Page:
Expected amp draw for this fan (variable speed?)
Had the REMC guy come out and do an energy audit. One thing he suggested was that we stop running the HVAC fan all of the time to lower our monthly power usage. I commented that we have a variable speed blower; so it should have a pretty minimal amp draw for just continuous cycling. When he tested the unit with just the fan running, the amp draw @ continuous fan speed was 3.3A... which was way higher than I expected. I went over and checked my parents' fan at continuous cycling speed and it was only .6A. They have the "same" furnace, just a smaller model. Theirs has a 1/2HP blower while ours has a 1HP... but 3.3 vs .6 still seems like too much of a difference. The REMC guy said there's no way we have a variable speed fan with that kind of amp draw at low speed; and that it must be 2 stage fan. The info I found on Carrier's website indicates it IS a 1hp variable speed fan, no other options listed for that model; but the only amperage information I can find is that the max draw is 12.8A. Can any of you experts confirm that the below-listed furnace is in fact only available with a variable speed fan... and, more importantly, do you know what the expected amp draw should be during the continuous cycling fan speed.
Carrier Infinity 59TN6A100 V211120
Thanks in advance for any help you can provide!
variable speed blower motors are ECM motors, identified by the large control module on the back end and 2 wiring harnesses - one for power, the other for control signals. these require a true RMS clamp meter to read amps. the common averaging meter will read high, i think. plugged filters and coils, blocked/small returns will cause an ecm to draw more power as it tries to make programmed rpm against the restriction... support your local tradesman, get a full pm/cleaning! also depends on how the unit was set up - usually some way to select blower speeds for heat and cool with constant fan defaulting to a small percentage of either heat or cool speed.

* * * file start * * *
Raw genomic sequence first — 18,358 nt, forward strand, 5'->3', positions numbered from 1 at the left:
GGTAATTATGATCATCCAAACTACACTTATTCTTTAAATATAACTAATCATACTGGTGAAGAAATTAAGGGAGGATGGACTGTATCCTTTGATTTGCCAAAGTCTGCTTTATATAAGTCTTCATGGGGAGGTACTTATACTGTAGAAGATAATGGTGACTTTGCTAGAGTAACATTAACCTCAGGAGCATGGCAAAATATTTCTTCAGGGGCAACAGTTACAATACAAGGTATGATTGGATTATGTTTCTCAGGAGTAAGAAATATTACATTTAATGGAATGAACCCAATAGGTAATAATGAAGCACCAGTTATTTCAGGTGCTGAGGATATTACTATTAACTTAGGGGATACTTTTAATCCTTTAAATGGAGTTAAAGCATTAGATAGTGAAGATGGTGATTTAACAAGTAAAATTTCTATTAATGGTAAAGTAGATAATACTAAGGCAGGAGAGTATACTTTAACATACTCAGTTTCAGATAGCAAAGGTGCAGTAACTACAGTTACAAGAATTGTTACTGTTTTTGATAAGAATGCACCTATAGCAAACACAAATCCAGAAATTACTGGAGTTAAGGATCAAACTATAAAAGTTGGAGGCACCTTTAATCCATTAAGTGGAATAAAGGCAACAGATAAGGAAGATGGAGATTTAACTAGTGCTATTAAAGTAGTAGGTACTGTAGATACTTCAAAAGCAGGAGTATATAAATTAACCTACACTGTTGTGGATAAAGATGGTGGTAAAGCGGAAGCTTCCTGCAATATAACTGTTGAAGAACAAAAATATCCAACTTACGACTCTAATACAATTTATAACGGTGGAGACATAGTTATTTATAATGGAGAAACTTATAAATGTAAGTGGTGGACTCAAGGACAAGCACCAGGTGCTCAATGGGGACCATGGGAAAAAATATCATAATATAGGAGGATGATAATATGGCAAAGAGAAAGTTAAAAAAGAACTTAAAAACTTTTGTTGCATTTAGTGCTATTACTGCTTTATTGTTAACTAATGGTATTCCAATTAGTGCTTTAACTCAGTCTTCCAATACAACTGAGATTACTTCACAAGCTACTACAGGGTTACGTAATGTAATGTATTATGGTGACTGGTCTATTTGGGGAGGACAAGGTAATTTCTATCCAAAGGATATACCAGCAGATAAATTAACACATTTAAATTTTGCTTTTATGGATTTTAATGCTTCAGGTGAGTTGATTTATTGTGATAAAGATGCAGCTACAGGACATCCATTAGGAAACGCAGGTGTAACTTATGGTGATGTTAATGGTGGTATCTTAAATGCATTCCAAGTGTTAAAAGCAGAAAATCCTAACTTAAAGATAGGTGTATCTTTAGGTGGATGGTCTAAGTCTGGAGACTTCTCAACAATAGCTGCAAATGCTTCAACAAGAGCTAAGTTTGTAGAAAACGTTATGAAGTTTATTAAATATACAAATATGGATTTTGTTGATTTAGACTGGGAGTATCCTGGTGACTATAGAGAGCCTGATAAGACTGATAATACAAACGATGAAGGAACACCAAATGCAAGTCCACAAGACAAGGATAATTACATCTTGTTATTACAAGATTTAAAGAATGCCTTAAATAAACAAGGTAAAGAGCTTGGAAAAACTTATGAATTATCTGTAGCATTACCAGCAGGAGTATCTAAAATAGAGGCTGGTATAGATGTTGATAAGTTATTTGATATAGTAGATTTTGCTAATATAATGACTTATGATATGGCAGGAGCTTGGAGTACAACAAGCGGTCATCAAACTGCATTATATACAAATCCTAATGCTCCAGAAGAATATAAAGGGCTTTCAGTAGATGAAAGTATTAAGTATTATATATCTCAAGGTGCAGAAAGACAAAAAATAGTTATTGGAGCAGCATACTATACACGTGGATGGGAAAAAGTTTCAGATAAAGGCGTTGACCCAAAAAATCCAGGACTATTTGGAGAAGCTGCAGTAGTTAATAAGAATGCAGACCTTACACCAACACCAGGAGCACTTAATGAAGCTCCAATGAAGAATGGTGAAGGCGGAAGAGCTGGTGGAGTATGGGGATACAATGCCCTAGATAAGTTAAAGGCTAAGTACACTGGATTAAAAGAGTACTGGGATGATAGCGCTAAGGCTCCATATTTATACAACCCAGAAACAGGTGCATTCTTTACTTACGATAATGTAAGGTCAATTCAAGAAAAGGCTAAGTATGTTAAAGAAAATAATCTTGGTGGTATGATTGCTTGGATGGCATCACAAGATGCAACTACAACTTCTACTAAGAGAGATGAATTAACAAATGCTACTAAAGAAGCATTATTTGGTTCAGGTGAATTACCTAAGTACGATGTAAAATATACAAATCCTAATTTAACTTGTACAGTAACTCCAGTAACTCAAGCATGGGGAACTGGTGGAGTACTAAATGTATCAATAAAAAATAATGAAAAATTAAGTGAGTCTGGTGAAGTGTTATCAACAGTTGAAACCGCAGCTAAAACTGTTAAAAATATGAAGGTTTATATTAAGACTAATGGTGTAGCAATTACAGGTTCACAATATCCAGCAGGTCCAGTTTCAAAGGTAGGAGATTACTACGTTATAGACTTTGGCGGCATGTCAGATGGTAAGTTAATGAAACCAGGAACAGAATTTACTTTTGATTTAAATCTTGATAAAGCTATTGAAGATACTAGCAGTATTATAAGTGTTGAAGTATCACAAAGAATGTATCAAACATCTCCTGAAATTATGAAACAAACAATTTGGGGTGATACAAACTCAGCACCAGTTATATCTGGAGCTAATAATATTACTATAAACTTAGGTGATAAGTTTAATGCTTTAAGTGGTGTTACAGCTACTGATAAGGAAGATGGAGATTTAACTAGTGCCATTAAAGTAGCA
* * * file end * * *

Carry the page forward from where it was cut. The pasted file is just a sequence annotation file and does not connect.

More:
Something else to consider/ look into is if you have a variable speed motor is the ductwork sized properly?
While variable speed units when sized properly can previde lower amp draw, remove more humdity etc. if they are installed on undersided duct system they will do just like a standard motor and ramp up to try to overcome the bad system.
I would have a pro out to review over the system and do a cleaning on the system. Have them look at your ductwork both supply and return and ensure it is sized properly for not only size but how much cfm needing to supply and return the rated the cfm it is set for.
While variable speed systems are a great way to go and offer many Benfits the truth is they are only going to work right if duct system and unit are sized properly. Also if the coils indoor or outdoor are dirty can also cause the system to
Ramp up to try to overcome this.
What type of air filter do you use. What is size air filter. Post full model number of the furnace. Post some pics of the duct work attached to the furnace.
Sorry I haven't gotten back with the info/pics you guys requested: we have a family member in poor health and that has been the priority lately. I'll tell you what I know for sure; and try to get some pictures up when I can.
The filter is a Filtrete 1550 20x25x4". I change them every 6 months; and had just changed one the week before the REMC guy came out.